Journal: Wednesday 19 November 2003
Yesterday was uneventful, a lazy day which Sam and I spent wandering the streets of Cairo. In the evening we went to collect the hire car from Mohandesin, a Hyundai, that Sam had chosen because it looked a little more beaten up than the brand new Dawoo that was also available. The car was booked to Sam for 8 or 9 days and is costing us LE750 each – £75 English.
This morning we were up early and ready to set off on the next stage of our journey, to Dahab on the Red Sea coast of the Sinai Peninsula. As we left the Ciao Hotel several ladies were setting up a market in the street opposite, selling eggs and locally made soft cheese. It all looked very colourful and the ladies were enjoying each others’ company as little children scampered around the bowls, crates and boxes laid out on rugs on the ground. As we left the city huge dark rain clouds gathered over the suburbs – an ominous sign.
Abdul drove out of Cairo, past the airport at Heliopolis and as far as the mile-long Ahmed Hamdi Tunnel that drops down under the Suez Canal. The tunnel, which took five years to build, was named after an Egyptian officer who was killed during the 1973 October War. It seemed odd to be under the canal when there had been no visible sign of it above ground. Sam hadn’t felt confident enough to brave the busy Cairo traffic just yet, especially in the morning rush hour when commuters were driving fast and furious towards the city and I certainly had no intention of driving anywhere in Egypt. On the other side of the tunnel we stopped and Sam took the wheel. We were in Sinai at last.
The Sinai Peninsula is bisected across the central plain by a road running from just south of the Ahmed Hamdi Tunnel, all the way across to the Israel border at the top of the Gulf of Aqabah and this was the route we took, rather than the longer road running down the West coast. The first part of our trip was interesting as we drove up onto the high ground through the Mitla Pass, between steep sided cliffs. But from then on it was just flat and rather boring with nothing to see on either side of the road for 250km. Half way, there is a small town called Nakhl and I found it hard to imagine anyone wanting to live there. At the other end of the road we stopped for coffee at a tiny place with a block-built cafe called el-Nakab. The coffee was very welcome but the toilets were the worst I’d yet come across in Egypt (and I’ve seen some bad ones). Rather than carrying on to the border and driving along the East Coast road, we took a short-cut, dropping steeply down from the plateau on a road that wound backwards and forwards between towering cliffs and along the edge of the Coloured Canyon, where limestone and sandstone rocks blend into a hundred different warm-toned hues. By this time Abdul was driving again and after a while he looked exhausted as he negotiated the continuous steep bends and twists in the road for another 100 or more kilometres. The scenery here was magnificent and nothing like I’d ever seen before in Egypt.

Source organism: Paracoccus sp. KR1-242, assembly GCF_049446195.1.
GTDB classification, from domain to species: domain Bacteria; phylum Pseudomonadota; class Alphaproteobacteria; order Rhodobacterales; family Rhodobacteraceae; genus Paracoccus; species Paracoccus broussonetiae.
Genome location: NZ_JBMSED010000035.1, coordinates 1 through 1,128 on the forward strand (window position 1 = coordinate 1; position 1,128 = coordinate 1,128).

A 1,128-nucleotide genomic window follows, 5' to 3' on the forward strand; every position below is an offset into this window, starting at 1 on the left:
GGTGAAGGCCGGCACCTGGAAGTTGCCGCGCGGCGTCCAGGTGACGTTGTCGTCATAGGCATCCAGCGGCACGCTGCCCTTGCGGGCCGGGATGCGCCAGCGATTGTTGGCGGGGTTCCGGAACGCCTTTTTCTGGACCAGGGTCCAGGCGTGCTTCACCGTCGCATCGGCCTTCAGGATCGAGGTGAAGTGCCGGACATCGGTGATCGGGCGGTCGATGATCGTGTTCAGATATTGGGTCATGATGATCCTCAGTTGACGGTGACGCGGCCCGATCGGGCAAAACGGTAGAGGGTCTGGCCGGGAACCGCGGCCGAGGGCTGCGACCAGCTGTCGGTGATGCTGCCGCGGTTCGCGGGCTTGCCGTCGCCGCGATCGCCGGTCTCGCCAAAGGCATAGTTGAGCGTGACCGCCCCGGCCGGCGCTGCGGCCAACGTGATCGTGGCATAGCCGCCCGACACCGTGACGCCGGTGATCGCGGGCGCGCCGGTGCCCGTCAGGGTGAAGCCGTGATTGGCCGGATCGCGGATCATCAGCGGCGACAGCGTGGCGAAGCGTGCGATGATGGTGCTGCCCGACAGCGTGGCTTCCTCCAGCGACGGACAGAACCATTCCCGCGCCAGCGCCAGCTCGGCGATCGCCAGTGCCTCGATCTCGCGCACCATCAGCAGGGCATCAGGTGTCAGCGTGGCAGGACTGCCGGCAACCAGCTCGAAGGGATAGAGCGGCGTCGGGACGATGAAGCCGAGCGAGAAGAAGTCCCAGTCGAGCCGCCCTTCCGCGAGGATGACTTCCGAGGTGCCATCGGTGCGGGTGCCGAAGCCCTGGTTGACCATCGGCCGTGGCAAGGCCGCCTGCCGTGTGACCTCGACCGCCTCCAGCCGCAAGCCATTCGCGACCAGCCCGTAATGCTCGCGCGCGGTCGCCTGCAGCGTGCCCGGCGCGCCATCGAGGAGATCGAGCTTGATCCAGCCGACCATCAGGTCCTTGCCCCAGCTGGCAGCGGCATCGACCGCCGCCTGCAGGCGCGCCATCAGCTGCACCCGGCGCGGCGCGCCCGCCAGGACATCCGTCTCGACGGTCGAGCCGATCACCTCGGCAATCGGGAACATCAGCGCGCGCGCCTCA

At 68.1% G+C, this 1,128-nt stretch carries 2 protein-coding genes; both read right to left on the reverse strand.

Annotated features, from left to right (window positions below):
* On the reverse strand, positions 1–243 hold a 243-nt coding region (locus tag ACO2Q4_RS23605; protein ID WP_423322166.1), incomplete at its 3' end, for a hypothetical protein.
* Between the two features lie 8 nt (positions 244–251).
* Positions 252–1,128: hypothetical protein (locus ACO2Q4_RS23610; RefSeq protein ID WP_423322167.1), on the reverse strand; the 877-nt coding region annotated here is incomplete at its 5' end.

We joined the coast road near Nuweiba and before long caught our first glimpse of the sea – the Gulf of Aqaba. On the eastern side of the narrow waterway we could see the mountains of Jordan, then Saudi Arabia, both looking very close, but soon we were back among the cliffs as the road veered inland. By late afternoon we arrived in Dahab and found a beautiful small hotel called the Sphinx, right by the beach, that boasted hot showers and even a fridge in the rooms. Luxury! We all went out and had dinner in a local restaurant followed by a short walk during which I decided that I really like Dahab. But being chauffeured all day is very tiring and I was glad for once to get an early night.